Kadić family

From Wikitia
Jump to navigation Jump to search

The Kadić family (lang-sh|Kadići) is a family of Ottoman Bosnian heritage (a "bey family" or lang-sh|begovska porodica) that historically possessed land in the Municipalities of Bosnia and Herzegovina (a part of the historic Bosanska Krajina)[1], especially in Golubić[2] and Ripač. They were one of the 88 largest landowner families in Bosanska Krajina, who collectively owned 497 359 dunum of land.[1] The family is likely of Turkic origin, descending from Jašar, who was the son of Crni ("Black") Muhamed-Agha (title)|, who in turn was the son or grandson of Deli Murat-Bey|beg of Anadol (Anatolia).[2] The name of the family likely derives from kadı, which refers to an Ottoman judge.

Deli Murat-beg achieved recognition during the occupation of Bjelaj, which he received as an award by the List of sultans of the Sultan (allegedly for capturing a king).[2] He likely died around 1577 from battle-related wounds and the remains of his türbe are still in Bjelaj.[1][3][4] He had three known sons or grandsons: Ibrahim-paša, Crni Muhamed-aga, and Hasan. Ibrahim-paša gained the title of pasha for his military accomplishments in Lika and Slavonia.[3] He was schooled by the Sublime Porte and was later also the sanjak-bey of the Požega sanjak.[1] He also established the village of Ripač and erected a mosque there, called Ibrahim-paša's Mosque.[1] The influential Ibrahimpašić family of Bosanska Krajina descends from Ibrahim-paša.[1] Not much is known about Crni Muhamed-aga, except that he was noted for his looks ("black moustached, with hawk-like eyes"), that he was a serhatlija or border soldier/frontiersman, and that he had three known sons: Jašar - from whom the Kadić of Golubić descend, Pašo and one whose name is unknown, but who was a dizdar.[2] Hasan had two known sons: Mujaga and one whose name is unknown, but who went by the nickname Dupan.[2]

One of the last, if not the last, titled members of the Kadić family was Ahmet-beg Kadić from Golubić, who went by the nickname "Ahmić" and owned several dunum of land in Golubić in the 19th and early 20th century. After the fall of Austria-Hungary in 1918, nobility titles were no longer used in Bosnia. For example, the son of Ahmet-beg was Hilmija Kadić, who did not have the beg title. However, a large proportion of the land in Golubić is still owned by people bearing the surname of Kadić, including those who descend from Hilmija.[5][6]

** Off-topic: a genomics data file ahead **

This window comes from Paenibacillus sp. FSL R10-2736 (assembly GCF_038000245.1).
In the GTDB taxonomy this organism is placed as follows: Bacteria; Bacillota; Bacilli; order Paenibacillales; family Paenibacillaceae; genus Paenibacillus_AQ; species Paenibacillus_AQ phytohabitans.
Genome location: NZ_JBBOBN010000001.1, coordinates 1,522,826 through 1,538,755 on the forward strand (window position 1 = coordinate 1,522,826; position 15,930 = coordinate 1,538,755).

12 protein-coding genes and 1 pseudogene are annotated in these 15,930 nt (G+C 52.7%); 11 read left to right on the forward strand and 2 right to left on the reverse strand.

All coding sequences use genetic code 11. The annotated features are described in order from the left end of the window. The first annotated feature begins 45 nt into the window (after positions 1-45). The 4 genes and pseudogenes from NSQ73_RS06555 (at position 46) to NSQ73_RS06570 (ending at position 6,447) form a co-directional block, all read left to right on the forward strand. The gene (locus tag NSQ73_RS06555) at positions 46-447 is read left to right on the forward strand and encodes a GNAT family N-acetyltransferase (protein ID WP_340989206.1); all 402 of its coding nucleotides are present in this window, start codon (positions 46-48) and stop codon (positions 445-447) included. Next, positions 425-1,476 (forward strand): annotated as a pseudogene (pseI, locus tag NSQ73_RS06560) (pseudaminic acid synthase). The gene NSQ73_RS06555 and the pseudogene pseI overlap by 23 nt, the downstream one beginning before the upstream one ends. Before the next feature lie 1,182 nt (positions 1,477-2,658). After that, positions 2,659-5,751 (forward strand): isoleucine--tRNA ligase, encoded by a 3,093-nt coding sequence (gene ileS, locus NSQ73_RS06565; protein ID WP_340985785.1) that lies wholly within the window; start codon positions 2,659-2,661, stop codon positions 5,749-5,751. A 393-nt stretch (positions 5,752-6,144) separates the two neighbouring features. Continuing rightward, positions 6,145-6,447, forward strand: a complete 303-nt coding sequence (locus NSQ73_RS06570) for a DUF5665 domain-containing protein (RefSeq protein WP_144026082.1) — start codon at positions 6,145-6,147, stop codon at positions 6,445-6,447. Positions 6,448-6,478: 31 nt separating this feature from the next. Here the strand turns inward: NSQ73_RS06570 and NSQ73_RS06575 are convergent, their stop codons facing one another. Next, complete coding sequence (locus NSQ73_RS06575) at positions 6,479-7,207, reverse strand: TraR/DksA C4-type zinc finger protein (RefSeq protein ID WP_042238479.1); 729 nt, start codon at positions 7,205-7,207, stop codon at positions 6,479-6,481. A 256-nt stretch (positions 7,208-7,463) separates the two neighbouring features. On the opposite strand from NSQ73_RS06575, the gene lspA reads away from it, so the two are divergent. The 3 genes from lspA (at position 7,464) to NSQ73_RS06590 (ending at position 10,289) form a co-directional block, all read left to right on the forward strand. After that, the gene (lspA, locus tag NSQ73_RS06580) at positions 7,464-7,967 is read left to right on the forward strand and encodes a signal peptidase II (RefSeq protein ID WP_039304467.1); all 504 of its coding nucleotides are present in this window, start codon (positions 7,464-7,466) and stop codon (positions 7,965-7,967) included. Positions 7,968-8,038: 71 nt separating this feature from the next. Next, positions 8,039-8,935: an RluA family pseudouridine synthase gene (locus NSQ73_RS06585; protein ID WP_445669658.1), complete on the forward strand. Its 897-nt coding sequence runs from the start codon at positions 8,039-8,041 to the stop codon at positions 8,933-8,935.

References

  1. 1.0 1.1 1.2 1.3 1.4 1.5 Kamberović, Husnija, 1963- (2005). Begovski zemljišni posjedi u Bosni i Hercegovini od 1878. do 1918. godine. Ibn Sina (2. izd ed.). Sarajevo. ISBN 9958-9571-8-3. OCLC 181328388.CS1 maint: multiple names: authors list (link)
  2. 2.0 2.1 2.2 2.3 2.4 Cvijić, Jovan (1925). Naselja i poreklo stanovništva. Beograd: Srpska kraljevska akademija.
  3. 3.0 3.1 Ljubović, Enver. "Prof. Enver Ljubović: POZNATA BEGOVSKA PORODICA IBRAHIMPAŠIĆ IZ BIHAĆA I OKOLICE".
  4. "Službeni glasnik BiH, broj 39/17" (Legal document, including the decision not to recognize Deli Murat-beg's türbe as a national monument.).
  5. "Geoportal - katastar.ba" (Cadastre, used as source of information and example for land still owned by people with the Kadić surname.).
  6. "Odluka za Aerodrom od 15.12.2017.g." (PDF) (Legal document, mentions several land parcels in Golubić owned by people with the Kadić surname, including descendants of Hilmija Kadić.).

External links

Add External links

This article "Kadić family" is from Wikipedia. The list of its authors can be seen in its historical. Articles taken from Draft Namespace on Wikipedia could be accessed on Wikipedia's Draft Namespace.